China’s Provinces Can’t Afford Beijing’s Development Plans


Huge infrastructure projects are not always symbols of power and affluence. They often hide a sense of fear and insecurity. More than 2,000 years ago, for example, during the Qing dynasty, nomadic incursions from Inner Asia led to the construction of the Great Wall. Now, concerns about a slowing economy have pushed Beijing to undertake a massive economic stimulus program, worth more than $160 billion, with a special focus on investment in subways, roads, and railways.

However, just as the Great Wall did not stop the barbarians from raiding China’s countryside, so these infrastructural projects will do little to propel the Chinese economy. Instead, they will likely exacerbate tensions between Beijing, which is imposing their construction, and the cash-strapped local governments that have to pay for them. China risks swapping negligible short-term growth for future financial instability.

China steps up efforts to develop military technology to challenge US dominance

Kristin Huang

Two J-20 stealth fighter jets perform at an air show in Guangdong province last year. Although they are among China’s most advanced planes, they still rely on Russian engines. 

China is stepping up its efforts to develop new weaponry ranging from guns to fighter jets to challenge US dominance, according to Chinese military officials.

The effort is in line with Beijing’s drive to modernise its military and improve combat readiness as the armed forces prepare for a high-profile show of strength later this year in a parade to mark the 70th anniversary of the founding of the People’s Republic.

“We are now more focused on boosting indigenous research and development capabilities in all possible ways, especially precision,” Huang Xueying, a member of the Chinese People’s Political Consultative Conference said on the sidelines of the legislative gathering in Beijing.

China says it wants more “independent” think-tanks

Frustrated by the quality of the advice he was receiving, the first Song emperor of China had an idea. The tenth-century ruler, it is said, promised that officials would not be executed for disagreeing with him. President Xi Jinping appears to be testing a less flamboyant remedy to a similar problem. To ensure a supply of diverse opinions, even as public debates face strict controls, Mr Xi is encouraging a boom in “think-tanks with Chinese characteristics”.

State-funded think-tanks, many of them serving individual ministries or Communist Party bodies, have long existed in China. But recent years have seen a flourishing of think-tanks that eschew direct state sponsorship. Some are privately funded foundations, or attached to universities. Others register as private consulting firms, bringing both flexibility and vulnerability.

Chinese Pressure Tactics Put Countries Between A Rock And A Hard Place – Analysis

By James M. Dorsey

Recent Chinese pressure on Myanmar to approve a controversial dam project and the arrest in recent days in Kazakhstan of a human rights activist suggest that China in a seemingly tone-deaf pursuit of its interests is forcing governments to choose between heeding increasingly anti-Chinese public sentiment and pleasing Beijing to ensure continued political and economic support.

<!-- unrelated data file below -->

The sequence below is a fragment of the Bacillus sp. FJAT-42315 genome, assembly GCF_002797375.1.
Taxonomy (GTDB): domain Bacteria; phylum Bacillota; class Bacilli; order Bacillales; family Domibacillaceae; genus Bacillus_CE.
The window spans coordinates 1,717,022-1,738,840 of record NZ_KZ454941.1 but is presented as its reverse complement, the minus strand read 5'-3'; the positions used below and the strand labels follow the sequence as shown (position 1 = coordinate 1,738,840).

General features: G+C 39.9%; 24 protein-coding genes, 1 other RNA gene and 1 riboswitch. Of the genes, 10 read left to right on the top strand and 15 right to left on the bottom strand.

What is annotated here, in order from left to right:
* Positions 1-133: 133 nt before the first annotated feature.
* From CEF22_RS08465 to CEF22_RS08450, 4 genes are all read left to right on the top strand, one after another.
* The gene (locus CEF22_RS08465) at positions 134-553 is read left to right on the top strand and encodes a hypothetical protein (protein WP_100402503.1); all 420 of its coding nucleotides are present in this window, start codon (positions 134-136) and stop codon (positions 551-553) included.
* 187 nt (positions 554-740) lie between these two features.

Apparent Chinese disregard of public opinion, whether as a matter of policy or because of haphazard insensitivity, is compounded by the powering of anti-Chinese sentiment in several countries as a result of commercial terms of China-funded Belt and Road projects that favour the use of Chinese rather than local labour and materials.

The Chinese approach risks anti-Chinese sentiment meshed with social and economic discontent exploding into popular protests that could prove destabilizing. It potentially could complicate Chinese efforts to ensure that the Muslim world continues to refrain from criticizing China’s crackdown on Turkic Muslims in the strategic but troubled north-western province of Xinjiang.

Daniel Wagner: China, AI And The World – Interview

By Russell A. Whitehouse

Russell Whitehouse interviews Daniel Wagner author of the new book, China Vision

Should the US counter China’s cyber-warfare by engaging in cyber-warfare itself?

That is already happening. There is much going on behind the scenes that is not widely discussed to address attacks on the US government, businesses, and individuals on the part of the US government. As former President Obama famously said, “anything they can do to us, we can do better”; the US is giving any country, or actor that can be identified, a retaliatory response when the act is deemed to have been serious enough to warrant such a response.

China A Rising Threat To National Security, Say DOD Leaders

By David Vergun

China is building up its military in ways that threaten U.S. and allied interests in the Western Pacific and in the South China Sea in particular, the deputy undersecretary of defense for acquisition and sustainment said today.